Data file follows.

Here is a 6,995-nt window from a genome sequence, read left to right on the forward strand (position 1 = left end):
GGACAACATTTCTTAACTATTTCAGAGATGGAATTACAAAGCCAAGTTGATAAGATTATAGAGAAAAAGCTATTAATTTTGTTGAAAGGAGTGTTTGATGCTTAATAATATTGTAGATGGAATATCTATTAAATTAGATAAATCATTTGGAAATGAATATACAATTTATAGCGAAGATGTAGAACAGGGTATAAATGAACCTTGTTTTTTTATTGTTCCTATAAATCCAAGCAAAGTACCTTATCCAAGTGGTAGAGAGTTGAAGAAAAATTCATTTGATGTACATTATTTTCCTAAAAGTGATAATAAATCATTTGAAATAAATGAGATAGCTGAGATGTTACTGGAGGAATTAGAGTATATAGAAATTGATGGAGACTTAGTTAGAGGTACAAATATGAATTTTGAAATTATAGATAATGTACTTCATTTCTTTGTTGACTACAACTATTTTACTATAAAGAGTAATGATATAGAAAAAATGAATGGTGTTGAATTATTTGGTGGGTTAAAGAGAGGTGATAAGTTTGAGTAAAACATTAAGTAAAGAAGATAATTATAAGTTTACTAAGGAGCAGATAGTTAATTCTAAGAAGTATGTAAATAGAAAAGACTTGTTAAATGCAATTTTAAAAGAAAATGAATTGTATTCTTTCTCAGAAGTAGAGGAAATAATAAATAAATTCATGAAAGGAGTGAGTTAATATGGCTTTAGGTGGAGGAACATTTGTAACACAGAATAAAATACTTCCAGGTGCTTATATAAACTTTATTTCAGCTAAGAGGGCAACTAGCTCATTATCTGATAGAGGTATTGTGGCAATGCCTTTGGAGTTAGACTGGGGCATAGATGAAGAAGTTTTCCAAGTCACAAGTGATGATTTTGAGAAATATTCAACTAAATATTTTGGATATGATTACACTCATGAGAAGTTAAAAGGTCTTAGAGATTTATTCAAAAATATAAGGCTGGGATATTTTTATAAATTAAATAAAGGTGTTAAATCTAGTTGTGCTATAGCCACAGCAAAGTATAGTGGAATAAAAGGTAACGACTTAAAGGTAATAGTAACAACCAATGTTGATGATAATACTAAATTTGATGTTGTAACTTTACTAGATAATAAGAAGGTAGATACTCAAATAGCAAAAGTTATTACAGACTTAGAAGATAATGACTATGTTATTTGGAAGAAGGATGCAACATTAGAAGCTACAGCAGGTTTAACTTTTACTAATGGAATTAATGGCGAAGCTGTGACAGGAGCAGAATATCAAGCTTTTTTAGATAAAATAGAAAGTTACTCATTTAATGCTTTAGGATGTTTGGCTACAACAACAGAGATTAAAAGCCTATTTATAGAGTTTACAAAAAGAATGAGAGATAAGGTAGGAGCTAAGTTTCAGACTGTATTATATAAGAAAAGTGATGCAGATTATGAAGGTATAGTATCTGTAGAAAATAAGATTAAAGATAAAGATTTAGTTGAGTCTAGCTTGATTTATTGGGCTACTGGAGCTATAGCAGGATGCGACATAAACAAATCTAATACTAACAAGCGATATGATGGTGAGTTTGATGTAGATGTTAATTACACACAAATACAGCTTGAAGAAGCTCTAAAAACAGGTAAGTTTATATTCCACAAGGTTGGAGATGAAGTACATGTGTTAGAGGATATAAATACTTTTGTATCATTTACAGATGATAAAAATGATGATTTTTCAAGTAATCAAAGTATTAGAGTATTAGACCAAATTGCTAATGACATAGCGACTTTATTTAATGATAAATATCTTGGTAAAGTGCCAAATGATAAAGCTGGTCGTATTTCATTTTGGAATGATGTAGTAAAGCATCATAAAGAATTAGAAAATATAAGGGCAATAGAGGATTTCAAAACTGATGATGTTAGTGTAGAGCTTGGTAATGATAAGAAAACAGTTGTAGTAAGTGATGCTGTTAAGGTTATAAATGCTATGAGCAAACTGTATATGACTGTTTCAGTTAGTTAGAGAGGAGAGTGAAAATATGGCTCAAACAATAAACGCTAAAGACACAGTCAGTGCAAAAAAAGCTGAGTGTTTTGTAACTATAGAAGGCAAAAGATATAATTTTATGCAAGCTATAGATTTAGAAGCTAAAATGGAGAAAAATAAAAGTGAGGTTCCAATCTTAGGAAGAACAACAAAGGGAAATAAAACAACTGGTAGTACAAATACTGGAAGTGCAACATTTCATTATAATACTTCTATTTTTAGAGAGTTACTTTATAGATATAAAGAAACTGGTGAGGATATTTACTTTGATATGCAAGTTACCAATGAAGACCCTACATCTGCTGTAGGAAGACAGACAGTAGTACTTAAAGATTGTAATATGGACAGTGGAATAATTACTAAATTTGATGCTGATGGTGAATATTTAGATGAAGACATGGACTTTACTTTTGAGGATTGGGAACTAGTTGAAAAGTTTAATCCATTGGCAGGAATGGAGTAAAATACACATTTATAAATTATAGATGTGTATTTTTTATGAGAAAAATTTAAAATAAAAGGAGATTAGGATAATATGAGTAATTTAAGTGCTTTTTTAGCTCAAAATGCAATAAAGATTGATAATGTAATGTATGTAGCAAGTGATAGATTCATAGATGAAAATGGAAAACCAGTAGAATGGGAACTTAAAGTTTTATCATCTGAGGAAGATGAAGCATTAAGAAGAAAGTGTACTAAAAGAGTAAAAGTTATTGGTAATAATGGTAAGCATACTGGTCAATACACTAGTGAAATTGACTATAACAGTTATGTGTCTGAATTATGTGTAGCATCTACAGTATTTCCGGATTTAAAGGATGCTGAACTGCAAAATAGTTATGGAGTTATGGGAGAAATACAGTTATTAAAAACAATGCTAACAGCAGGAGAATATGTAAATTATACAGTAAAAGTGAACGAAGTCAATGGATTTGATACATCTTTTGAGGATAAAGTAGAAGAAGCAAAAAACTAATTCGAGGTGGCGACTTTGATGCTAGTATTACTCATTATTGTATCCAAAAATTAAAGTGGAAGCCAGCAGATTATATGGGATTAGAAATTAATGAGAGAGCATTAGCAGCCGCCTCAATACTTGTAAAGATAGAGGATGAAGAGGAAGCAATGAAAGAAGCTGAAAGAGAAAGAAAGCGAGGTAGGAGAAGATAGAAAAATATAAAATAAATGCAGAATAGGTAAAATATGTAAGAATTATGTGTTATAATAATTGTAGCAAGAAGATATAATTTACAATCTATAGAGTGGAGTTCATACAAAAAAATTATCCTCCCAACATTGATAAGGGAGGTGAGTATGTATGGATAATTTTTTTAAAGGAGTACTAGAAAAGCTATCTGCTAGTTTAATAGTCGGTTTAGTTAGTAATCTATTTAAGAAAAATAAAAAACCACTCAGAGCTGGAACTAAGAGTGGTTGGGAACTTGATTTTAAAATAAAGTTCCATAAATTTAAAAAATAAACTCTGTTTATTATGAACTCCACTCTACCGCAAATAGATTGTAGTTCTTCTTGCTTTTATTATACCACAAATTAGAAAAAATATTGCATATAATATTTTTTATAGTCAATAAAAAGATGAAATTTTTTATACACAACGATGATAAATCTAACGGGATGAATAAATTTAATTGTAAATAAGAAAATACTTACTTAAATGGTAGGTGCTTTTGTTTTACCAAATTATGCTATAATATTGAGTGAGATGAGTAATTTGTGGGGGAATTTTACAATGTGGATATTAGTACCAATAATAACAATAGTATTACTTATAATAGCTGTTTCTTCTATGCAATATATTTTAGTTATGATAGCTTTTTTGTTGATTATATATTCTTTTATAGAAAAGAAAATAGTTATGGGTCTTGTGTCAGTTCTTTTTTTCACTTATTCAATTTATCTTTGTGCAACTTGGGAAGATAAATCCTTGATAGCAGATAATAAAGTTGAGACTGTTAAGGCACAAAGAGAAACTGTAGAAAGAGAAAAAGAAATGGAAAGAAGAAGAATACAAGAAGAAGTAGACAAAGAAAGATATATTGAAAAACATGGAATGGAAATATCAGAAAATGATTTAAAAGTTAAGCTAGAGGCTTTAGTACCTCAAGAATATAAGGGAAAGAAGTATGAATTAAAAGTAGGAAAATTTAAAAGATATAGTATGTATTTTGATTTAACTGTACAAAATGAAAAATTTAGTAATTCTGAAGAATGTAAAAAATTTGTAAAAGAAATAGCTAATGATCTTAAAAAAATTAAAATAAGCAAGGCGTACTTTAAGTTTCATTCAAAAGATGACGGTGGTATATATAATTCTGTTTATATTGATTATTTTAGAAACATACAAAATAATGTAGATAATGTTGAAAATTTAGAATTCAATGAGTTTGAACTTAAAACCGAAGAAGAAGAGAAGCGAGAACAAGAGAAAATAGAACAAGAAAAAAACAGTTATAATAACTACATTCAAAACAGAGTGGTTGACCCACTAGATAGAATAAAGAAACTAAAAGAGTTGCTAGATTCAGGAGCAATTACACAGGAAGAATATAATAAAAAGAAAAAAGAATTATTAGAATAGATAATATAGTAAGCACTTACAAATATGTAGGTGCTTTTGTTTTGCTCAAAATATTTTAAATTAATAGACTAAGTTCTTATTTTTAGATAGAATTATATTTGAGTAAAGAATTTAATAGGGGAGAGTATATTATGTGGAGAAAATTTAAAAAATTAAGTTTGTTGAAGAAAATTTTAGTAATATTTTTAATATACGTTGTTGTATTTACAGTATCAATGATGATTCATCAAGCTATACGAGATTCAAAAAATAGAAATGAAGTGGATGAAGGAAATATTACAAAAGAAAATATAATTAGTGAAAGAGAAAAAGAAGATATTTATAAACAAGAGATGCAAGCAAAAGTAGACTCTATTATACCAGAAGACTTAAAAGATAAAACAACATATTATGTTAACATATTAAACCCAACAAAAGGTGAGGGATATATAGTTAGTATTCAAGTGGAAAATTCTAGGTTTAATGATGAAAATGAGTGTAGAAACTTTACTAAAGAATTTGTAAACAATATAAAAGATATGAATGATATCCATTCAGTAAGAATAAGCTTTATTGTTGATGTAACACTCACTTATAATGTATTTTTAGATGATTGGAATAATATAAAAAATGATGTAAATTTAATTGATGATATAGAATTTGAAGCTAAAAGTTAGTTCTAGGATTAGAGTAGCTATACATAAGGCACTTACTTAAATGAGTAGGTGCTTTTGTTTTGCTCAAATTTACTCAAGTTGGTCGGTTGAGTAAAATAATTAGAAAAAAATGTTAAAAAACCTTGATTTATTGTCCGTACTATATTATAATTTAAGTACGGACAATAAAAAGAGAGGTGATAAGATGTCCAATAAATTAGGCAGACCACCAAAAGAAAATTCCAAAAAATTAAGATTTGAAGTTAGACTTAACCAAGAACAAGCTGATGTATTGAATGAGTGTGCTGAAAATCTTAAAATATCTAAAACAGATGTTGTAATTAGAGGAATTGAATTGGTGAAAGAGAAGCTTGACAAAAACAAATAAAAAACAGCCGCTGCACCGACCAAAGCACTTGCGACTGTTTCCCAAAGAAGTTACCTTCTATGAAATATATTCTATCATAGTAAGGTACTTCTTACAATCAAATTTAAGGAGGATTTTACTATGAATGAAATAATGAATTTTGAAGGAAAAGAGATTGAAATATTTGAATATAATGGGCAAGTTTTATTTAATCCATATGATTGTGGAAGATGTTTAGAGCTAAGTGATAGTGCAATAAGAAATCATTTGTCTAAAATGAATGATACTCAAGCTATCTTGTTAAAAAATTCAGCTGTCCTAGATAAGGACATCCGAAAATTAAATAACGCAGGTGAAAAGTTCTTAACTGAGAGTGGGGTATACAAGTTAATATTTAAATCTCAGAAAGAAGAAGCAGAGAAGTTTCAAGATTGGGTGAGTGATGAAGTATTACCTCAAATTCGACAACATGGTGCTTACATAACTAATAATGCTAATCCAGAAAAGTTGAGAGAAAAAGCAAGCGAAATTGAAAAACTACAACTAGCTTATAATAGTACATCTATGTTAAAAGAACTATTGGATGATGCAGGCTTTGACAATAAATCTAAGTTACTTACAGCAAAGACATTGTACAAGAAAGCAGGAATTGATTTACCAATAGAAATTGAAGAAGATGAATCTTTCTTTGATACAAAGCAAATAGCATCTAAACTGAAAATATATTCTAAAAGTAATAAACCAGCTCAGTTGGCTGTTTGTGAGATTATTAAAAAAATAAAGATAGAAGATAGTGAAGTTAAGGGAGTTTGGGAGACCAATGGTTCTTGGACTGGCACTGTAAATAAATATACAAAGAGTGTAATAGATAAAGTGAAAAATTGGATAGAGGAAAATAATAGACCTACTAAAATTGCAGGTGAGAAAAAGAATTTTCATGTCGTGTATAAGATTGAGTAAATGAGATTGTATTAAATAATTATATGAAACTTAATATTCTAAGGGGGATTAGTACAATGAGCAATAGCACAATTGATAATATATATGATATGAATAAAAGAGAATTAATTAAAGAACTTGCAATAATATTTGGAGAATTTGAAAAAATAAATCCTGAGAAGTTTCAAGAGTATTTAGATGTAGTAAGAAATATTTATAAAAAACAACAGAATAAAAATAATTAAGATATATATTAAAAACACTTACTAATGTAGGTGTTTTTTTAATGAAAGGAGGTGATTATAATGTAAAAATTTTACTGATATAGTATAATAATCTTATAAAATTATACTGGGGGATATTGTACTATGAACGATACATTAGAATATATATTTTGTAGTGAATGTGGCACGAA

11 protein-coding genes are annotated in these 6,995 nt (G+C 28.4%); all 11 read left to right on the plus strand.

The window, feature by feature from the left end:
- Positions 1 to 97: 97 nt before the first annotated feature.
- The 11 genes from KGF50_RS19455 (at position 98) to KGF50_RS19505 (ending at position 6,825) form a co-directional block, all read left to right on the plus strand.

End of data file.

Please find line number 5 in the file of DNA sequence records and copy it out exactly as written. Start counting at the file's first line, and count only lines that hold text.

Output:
- Positions 1 to 97: 97 nt before the first annotated feature.